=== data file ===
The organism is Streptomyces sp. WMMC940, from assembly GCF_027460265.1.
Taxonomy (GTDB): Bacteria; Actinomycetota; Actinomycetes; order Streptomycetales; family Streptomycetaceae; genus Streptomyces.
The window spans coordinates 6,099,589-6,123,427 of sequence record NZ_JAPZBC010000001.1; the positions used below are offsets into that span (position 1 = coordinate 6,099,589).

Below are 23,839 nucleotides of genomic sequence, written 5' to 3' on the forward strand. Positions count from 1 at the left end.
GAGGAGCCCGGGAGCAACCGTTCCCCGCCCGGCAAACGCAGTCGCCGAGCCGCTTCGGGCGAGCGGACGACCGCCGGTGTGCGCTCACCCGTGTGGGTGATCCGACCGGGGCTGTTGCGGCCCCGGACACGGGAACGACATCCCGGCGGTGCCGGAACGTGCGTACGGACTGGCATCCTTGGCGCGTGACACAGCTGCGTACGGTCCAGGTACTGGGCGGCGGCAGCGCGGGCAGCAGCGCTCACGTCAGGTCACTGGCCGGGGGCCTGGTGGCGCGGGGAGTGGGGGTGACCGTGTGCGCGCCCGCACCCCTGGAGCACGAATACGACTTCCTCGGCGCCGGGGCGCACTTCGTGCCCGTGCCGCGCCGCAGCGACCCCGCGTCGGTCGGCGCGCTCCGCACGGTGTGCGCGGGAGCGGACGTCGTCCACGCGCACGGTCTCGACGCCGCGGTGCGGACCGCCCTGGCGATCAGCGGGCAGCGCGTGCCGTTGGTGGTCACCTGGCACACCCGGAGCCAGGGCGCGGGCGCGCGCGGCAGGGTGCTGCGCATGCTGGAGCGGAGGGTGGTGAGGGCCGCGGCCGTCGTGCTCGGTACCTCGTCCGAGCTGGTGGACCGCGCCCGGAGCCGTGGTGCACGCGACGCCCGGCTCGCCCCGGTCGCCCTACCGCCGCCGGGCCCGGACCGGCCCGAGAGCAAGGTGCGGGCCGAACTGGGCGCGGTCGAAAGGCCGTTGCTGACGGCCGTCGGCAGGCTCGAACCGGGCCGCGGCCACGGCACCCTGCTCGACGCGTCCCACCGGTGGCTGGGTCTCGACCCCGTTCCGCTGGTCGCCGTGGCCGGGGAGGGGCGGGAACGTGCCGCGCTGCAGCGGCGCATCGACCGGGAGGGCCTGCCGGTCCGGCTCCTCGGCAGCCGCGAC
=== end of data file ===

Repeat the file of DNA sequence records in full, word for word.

The organism is Streptomyces sp. WMMC940, from assembly GCF_027460265.1.
Taxonomy (GTDB): Bacteria; Actinomycetota; Actinomycetes; order Streptomycetales; family Streptomycetaceae; genus Streptomyces.
The window spans coordinates 6,099,589-6,123,427 of sequence record NZ_JAPZBC010000001.1; the positions used below are offsets into that span (position 1 = coordinate 6,099,589).

Below are 23,839 nucleotides of genomic sequence, written 5' to 3' on the forward strand. Positions count from 1 at the left end.
GAGGAGCCCGGGAGCAACCGTTCCCCGCCCGGCAAACGCAGTCGCCGAGCCGCTTCGGGCGAGCGGACGACCGCCGGTGTGCGCTCACCCGTGTGGGTGATCCGACCGGGGCTGTTGCGGCCCCGGACACGGGAACGACATCCCGGCGGTGCCGGAACGTGCGTACGGACTGGCATCCTTGGCGCGTGACACAGCTGCGTACGGTCCAGGTACTGGGCGGCGGCAGCGCGGGCAGCAGCGCTCACGTCAGGTCACTGGCCGGGGGCCTGGTGGCGCGGGGAGTGGGGGTGACCGTGTGCGCGCCCGCACCCCTGGAGCACGAATACGACTTCCTCGGCGCCGGGGCGCACTTCGTGCCCGTGCCGCGCCGCAGCGACCCCGCGTCGGTCGGCGCGCTCCGCACGGTGTGCGCGGGAGCGGACGTCGTCCACGCGCACGGTCTCGACGCCGCGGTGCGGACCGCCCTGGCGATCAGCGGGCAGCGCGTGCCGTTGGTGGTCACCTGGCACACCCGGAGCCAGGGCGCGGGCGCGCGCGGCAGGGTGCTGCGCATGCTGGAGCGGAGGGTGGTGAGGGCCGCGGCCGTCGTGCTCGGTACCTCGTCCGAGCTGGTGGACCGCGCCCGGAGCCGTGGTGCACGCGACGCCCGGCTCGCCCCGGTCGCCCTACCGCCGCCGGGCCCGGACCGGCCCGAGAGCAAGGTGCGGGCCGAACTGGGCGCGGTCGAAAGGCCGTTGCTGACGGCCGTCGGCAGGCTCGAACCGGGCCGCGGCCACGGCACCCTGCTCGACGCGTCCCACCGGTGGCTGGGTCTCGACCCCGTTCCGCTGGTCGCCGTGGCCGGGGAGGGGCGGGAACGTGCCGCGCTGCAGCGGCGCATCGACCGGGAGGGCCTGCCGGTCCGGCTCCTCGGCAGCCGCGAC